allies also agreed to live under the U.S. nuclear umbrella; and,
except for Britain and France to a limited degree, to not develop
nuclear weapons of their own. This is one reason everyone in the world
must have confidence in the U.S. nuclear deterrent. Strengthening ties
to our key allies should be our next priority after establishing
strong defense capabilities.

It's extremely troubling to me that the Administration has fanned
fears at home and abroad that the U.S. is retreating into "Fortress
America," and that the Senate is full of neo-isolationists. Instead of
fanning such fears, our government should be assuring our allies that
we intend not only to protect ourselves, but to extend protection to
those that want it, and undertake other considerable non-proliferation
efforts with their heretofore missing help.

For example, in the wake of North Korea's Taepo Dong 1 missile launch,
Japan has agreed to co-develop the next version of the Navy Theater
Wide missile defense system. We should also sell such defenses to
Taiwan, which has asked for them; and we should extend such protection
to South Korea.

In the Middle East, Israel and the U.S. have jointly developed the
Arrow system over the past decade. We should explore additional
cooperative ventures, and should explore similar cooperation with
other countries in the region like Turkey.

And, we must address the divergence between American and European
views on missile defense. The Clinton administration should not be
surprised that now that it is attempting to sell a limited NMD system
our European allies are expressing fears of a "decoupling" of security
interests and Russia calls it "destabilizing." Those were precisely
the arguments the Administration spun during the seven years it
opposed deployment of a national missile defense system. Even now, the
president is unwilling to commit to our allies that we will share the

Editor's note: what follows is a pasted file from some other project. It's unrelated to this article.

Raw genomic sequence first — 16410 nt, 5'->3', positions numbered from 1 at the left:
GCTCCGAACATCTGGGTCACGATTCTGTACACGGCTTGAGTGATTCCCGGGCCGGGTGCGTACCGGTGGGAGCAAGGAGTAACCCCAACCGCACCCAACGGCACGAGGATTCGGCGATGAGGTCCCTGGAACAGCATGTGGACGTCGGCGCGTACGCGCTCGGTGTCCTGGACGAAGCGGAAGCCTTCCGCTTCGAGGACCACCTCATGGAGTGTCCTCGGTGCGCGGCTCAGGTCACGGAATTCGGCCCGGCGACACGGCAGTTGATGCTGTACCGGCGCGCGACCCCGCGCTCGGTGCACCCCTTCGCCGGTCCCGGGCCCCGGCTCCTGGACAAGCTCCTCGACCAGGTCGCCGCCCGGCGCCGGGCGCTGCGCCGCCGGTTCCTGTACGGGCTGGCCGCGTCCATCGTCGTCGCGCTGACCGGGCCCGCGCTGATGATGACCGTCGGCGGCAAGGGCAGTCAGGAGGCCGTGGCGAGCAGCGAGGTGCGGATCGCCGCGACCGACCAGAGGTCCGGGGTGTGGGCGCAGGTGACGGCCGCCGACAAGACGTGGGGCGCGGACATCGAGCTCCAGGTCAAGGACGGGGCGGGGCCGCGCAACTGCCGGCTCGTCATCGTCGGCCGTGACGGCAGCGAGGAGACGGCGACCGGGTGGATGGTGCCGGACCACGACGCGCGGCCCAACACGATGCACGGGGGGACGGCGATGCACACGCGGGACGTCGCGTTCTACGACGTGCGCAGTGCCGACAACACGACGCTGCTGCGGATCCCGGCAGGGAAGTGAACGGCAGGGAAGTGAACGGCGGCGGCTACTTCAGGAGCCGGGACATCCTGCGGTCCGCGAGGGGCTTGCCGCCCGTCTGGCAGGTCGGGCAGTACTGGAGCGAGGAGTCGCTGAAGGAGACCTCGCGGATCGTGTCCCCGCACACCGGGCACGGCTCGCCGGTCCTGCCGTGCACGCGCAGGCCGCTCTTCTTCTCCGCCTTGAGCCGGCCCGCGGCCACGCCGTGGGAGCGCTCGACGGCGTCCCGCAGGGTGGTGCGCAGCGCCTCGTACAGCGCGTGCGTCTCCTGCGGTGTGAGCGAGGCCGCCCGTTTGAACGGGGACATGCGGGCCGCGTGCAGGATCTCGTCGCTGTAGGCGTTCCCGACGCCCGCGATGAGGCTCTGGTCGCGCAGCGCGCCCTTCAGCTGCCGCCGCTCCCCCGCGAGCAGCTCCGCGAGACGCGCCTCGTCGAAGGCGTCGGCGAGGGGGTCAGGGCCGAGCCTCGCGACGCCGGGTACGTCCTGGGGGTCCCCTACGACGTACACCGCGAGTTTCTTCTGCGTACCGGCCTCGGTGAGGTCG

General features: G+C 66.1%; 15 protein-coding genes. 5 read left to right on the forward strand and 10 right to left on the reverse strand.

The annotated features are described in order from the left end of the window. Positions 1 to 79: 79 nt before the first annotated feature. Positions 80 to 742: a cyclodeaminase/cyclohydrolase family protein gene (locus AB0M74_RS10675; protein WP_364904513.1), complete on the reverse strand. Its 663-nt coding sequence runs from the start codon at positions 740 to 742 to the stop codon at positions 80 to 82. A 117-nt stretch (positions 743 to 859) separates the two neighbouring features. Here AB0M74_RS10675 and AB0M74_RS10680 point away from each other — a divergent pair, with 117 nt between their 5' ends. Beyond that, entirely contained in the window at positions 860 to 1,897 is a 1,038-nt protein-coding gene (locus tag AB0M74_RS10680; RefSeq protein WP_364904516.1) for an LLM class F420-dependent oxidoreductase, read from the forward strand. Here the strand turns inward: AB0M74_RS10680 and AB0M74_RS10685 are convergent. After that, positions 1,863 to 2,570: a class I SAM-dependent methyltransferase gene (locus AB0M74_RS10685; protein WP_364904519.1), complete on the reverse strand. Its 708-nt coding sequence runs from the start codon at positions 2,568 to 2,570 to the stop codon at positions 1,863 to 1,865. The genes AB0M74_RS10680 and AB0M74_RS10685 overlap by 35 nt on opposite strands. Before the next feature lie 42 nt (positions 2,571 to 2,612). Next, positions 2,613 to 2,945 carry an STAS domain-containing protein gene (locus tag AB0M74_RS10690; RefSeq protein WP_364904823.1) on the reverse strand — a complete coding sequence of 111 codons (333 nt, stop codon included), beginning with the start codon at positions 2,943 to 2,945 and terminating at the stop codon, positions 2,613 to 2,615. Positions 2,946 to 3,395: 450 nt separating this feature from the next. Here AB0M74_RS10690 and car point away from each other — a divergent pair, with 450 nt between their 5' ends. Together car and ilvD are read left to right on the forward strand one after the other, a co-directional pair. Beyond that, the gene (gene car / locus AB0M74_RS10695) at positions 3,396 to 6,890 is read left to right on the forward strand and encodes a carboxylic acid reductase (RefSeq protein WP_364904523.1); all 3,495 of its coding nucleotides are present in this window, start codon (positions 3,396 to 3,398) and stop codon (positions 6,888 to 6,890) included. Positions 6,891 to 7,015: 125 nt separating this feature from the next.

full capability of missile defenses with them. Why aren't we offering
to build ground-based NMD (National Missile Defense) sites in Europe
or offering to sell sea-based defenses to allied Navies? We face a
common threat, and in the spirit of NATO, we should pursue common
measures to deal with the threat.

More Aggressive Enforcement of Nonproliferation Agreements Needed

The final element of an effective nonproliferation strategy involves
marshaling the support of our allies for more effective enforcement of
existing nonproliferation agreements before entering into more
agreements. For example, for several years the Clinton administration
has issued countless diplomatic pleas for Russian restraint in aiding
Iran's nuclear and missile programs. Although Russia has committed to
curtail or halt such assistance in the past, it still continues. We
need to be more aggressive in halting this kind of assistance to rogue

The U.S. provides billions of dollars in IMF (International Monetary
Fund) loans to Russia, we have provided billions of dollars of
bilateral assistance and funding for Nunn-Lugar programs, we have
provided democracy building assistance, agricultural aid, and we are
partners in the international space station. This deep involvement
with Russia should give us leverage. We should use it. Our allies that
have been missing in action on this issue and many others, and need to
be persuaded to help us.

The issue of enforcement extends to treaties as well. I was
disappointed that at the recent NPT Review Conference in New York, the
U.S. did not rally the support of friendly nations to focus on the
primary threat to that laudable treaty -- the need to enforce it.
Instead of devoting sessions to the fact that North Korea, Iraq, and
Iran are attempting to develop nuclear weapons in violation of the
central principle of the treaty, the U.S. instead spent most of its
time explaining how we are on a path toward steep nuclear arms

Unenforceable and unenforced treaties are worse than none at all,
because they cause nations to relax defenses against tyranny in the
belief that they've done something significant merely by signing the
document. Until the world community demonstrates that reliance on
treaties is warranted, I believe the U.S. Senate will prefer to rely
on U.S. capabilities and strengthening ties to allies to meet common
threats, including more cooperation in enforcing nonproliferation


In many ways, the threats we face now are more complex than those of
the Cold War world. With the right leadership and effective
strategies, however, I am confident we can successfully meet these
challenges. I appreciate your interest in these issues, and your role
in seeing that, as Secretary Shultz put it, "the debate never stops."

(end text)